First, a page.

WORCESTER. Mass. - Faculty, scholars and students from Clark University's Graduate School of Geography are studying how trees impact the climate around where they grow.

As one student tells us, planting the right trees in the right places is important, and her research is making a positive impact in a Western Massachusetts community.

Rachel Corcoran-Adams chose to analyze the surface urban heat island in Chicopee for her graduate project at Clark University.

"I really wanted to compare these zones in Chicopee as a gateway city, which means that the city has a median household income well below the state average, as well as an education level below the state average and has high percentages of residents with English isolation and minority status,” said Corcoran-Adams, MS GIS Student at Clark University.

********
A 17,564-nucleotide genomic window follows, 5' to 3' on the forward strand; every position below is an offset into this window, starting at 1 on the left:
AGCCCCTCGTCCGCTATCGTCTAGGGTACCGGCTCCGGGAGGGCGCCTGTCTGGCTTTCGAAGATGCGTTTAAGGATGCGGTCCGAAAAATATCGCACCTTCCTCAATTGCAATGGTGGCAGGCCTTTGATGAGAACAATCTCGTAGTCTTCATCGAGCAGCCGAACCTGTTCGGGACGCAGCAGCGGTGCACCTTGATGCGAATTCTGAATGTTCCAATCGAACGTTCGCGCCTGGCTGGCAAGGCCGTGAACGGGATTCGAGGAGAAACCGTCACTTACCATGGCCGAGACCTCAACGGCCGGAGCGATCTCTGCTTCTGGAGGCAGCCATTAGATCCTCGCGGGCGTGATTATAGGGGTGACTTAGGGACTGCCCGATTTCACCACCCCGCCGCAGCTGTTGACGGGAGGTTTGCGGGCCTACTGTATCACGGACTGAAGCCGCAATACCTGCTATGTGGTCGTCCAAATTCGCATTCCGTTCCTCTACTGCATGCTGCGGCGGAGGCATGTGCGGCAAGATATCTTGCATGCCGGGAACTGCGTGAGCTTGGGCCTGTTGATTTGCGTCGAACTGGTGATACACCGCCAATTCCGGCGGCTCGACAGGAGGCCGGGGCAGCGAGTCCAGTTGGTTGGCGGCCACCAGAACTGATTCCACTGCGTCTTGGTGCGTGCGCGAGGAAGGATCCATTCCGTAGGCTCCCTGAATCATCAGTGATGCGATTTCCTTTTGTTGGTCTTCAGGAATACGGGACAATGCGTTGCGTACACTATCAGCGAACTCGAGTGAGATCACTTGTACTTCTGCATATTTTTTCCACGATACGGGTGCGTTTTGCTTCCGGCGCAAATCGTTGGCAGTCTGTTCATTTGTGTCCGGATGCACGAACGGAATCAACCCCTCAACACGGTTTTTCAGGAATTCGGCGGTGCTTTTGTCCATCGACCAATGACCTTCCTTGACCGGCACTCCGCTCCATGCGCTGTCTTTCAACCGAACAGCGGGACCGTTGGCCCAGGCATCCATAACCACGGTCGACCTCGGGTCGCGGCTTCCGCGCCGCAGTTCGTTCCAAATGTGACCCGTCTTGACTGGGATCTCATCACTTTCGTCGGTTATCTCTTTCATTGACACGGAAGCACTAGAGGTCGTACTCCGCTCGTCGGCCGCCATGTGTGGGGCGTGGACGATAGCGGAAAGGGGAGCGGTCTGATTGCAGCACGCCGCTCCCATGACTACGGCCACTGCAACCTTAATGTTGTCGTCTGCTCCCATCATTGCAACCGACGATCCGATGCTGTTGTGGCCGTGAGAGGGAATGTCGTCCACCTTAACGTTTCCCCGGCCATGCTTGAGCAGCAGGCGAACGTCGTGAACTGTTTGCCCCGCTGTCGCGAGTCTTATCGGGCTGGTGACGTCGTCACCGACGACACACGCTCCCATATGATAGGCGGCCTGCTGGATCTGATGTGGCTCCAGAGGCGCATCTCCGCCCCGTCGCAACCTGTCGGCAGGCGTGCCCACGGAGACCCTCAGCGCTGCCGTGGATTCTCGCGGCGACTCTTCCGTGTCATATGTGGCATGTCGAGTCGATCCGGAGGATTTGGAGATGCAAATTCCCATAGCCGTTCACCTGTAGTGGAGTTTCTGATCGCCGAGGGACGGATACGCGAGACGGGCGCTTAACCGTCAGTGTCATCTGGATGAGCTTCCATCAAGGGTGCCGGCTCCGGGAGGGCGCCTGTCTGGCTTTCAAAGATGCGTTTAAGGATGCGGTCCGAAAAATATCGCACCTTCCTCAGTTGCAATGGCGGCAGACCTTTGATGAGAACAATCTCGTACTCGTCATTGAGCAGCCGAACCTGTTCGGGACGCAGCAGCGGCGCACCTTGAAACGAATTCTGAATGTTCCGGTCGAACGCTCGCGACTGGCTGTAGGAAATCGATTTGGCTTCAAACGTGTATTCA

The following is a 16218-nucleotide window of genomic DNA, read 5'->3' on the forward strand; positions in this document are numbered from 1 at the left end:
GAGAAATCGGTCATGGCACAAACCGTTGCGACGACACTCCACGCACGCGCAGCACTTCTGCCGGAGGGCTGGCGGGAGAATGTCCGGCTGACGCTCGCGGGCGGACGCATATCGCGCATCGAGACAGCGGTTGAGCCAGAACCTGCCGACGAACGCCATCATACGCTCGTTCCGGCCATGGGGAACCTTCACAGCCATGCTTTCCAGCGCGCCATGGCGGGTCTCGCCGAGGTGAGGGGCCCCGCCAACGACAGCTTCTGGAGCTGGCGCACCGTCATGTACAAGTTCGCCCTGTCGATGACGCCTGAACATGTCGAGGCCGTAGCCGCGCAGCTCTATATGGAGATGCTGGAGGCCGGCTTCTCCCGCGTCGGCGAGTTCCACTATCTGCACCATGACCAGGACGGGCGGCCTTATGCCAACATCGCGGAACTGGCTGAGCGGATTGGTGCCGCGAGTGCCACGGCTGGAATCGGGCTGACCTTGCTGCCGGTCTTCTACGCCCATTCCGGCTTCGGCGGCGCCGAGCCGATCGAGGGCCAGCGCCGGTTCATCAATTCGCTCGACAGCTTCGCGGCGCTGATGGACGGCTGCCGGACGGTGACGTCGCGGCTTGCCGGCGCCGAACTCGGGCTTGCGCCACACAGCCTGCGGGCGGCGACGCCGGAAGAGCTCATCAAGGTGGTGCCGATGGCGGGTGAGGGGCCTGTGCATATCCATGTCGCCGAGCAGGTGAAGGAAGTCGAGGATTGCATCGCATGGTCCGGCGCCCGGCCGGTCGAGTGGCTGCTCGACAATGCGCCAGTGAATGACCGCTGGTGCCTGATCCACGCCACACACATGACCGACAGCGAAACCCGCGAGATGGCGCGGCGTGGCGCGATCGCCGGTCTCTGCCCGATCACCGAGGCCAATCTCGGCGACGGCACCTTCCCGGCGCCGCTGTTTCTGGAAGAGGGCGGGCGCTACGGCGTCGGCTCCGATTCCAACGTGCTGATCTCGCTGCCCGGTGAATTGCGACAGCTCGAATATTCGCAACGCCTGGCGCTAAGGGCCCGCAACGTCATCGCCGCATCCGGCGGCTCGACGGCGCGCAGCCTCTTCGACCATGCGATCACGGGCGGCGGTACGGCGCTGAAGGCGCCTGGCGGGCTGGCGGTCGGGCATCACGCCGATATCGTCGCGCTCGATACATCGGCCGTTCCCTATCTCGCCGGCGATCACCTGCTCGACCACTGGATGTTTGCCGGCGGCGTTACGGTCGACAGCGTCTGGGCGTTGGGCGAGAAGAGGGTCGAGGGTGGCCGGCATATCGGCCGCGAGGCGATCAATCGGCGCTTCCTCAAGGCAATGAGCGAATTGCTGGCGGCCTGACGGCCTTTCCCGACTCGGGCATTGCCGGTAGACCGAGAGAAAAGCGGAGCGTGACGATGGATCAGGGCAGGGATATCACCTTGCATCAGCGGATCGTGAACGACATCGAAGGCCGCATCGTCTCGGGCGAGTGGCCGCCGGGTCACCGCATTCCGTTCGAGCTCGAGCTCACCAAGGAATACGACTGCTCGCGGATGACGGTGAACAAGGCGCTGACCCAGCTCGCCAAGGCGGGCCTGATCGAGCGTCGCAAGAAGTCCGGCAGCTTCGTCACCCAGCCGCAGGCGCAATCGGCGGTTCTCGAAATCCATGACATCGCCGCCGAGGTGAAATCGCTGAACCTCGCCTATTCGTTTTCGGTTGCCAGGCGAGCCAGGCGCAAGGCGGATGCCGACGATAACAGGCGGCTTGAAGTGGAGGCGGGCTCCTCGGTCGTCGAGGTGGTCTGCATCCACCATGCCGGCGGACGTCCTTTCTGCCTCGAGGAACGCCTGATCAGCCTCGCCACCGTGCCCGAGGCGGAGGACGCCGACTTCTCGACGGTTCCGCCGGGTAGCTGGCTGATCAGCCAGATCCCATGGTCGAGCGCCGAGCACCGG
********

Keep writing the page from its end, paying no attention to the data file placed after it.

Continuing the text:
Corcoran-Adams started her research in 2018 by measuring trees in Chicopee. She looked at about 1,000 trees and interviewed residents and foresters.

Her findings show where the city could benefit from planting new trees.

"What's really important to think is what neighborhoods could benefit the most from shade and lower temperatures because, as we know, lower temperatures in the summer means less bills for cooling costs and overall helps with mental health in the area and it's shown to reduce crime, etc.,” said Corcoran-Adams. 

Trees planted a few years ago in nearby Holyoke have had impacts on the temperature in their neighborhood, so they are expecting to see similar results in Chicopee.

Nicholas A.B. Geron, PhD, Student and Teaching Assistant assisted with the project and helped facilitate the research. 

"This tree planting has a big aspect of reducing energy use and making these cities sustainable. Research like rachel's shines light on how far we have to go and how unequal some of the heat distribution is,” Geron said. 

Corcoran-Adams added she is happy she was able to do this project. She said, "I think that it's really, really great that I'm able to do this work and that I have the privilege to be able to do it. You know, I pay money to an institution that gives me the opportunities that I have."

Corcoran-Adams is set to get her master’s degree in GIS in June.